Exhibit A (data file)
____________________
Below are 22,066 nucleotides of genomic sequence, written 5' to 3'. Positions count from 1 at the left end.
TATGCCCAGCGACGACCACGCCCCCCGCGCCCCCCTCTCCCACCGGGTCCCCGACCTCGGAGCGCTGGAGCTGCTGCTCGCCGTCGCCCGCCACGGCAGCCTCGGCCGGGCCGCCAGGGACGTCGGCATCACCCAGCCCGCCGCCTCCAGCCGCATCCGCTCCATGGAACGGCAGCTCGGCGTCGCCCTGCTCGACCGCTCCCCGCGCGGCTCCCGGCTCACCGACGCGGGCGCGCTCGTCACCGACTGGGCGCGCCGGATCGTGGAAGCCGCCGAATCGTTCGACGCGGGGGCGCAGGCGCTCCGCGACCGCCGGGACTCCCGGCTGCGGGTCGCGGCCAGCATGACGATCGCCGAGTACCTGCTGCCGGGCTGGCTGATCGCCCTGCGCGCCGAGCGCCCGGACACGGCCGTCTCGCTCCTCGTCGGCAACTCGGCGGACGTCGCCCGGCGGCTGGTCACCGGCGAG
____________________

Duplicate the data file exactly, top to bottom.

Below are 22,066 nucleotides of genomic sequence, written 5' to 3'. Positions count from 1 at the left end.
TATGCCCAGCGACGACCACGCCCCCCGCGCCCCCCTCTCCCACCGGGTCCCCGACCTCGGAGCGCTGGAGCTGCTGCTCGCCGTCGCCCGCCACGGCAGCCTCGGCCGGGCCGCCAGGGACGTCGGCATCACCCAGCCCGCCGCCTCCAGCCGCATCCGCTCCATGGAACGGCAGCTCGGCGTCGCCCTGCTCGACCGCTCCCCGCGCGGCTCCCGGCTCACCGACGCGGGCGCGCTCGTCACCGACTGGGCGCGCCGGATCGTGGAAGCCGCCGAATCGTTCGACGCGGGGGCGCAGGCGCTCCGCGACCGCCGGGACTCCCGGCTGCGGGTCGCGGCCAGCATGACGATCGCCGAGTACCTGCTGCCGGGCTGGCTGATCGCCCTGCGCGCCGAGCGCCCGGACACGGCCGTCTCGCTCCTCGTCGGCAACTCGGCGGACGTCGCCCGGCGGCTGGTCACCGGCGAG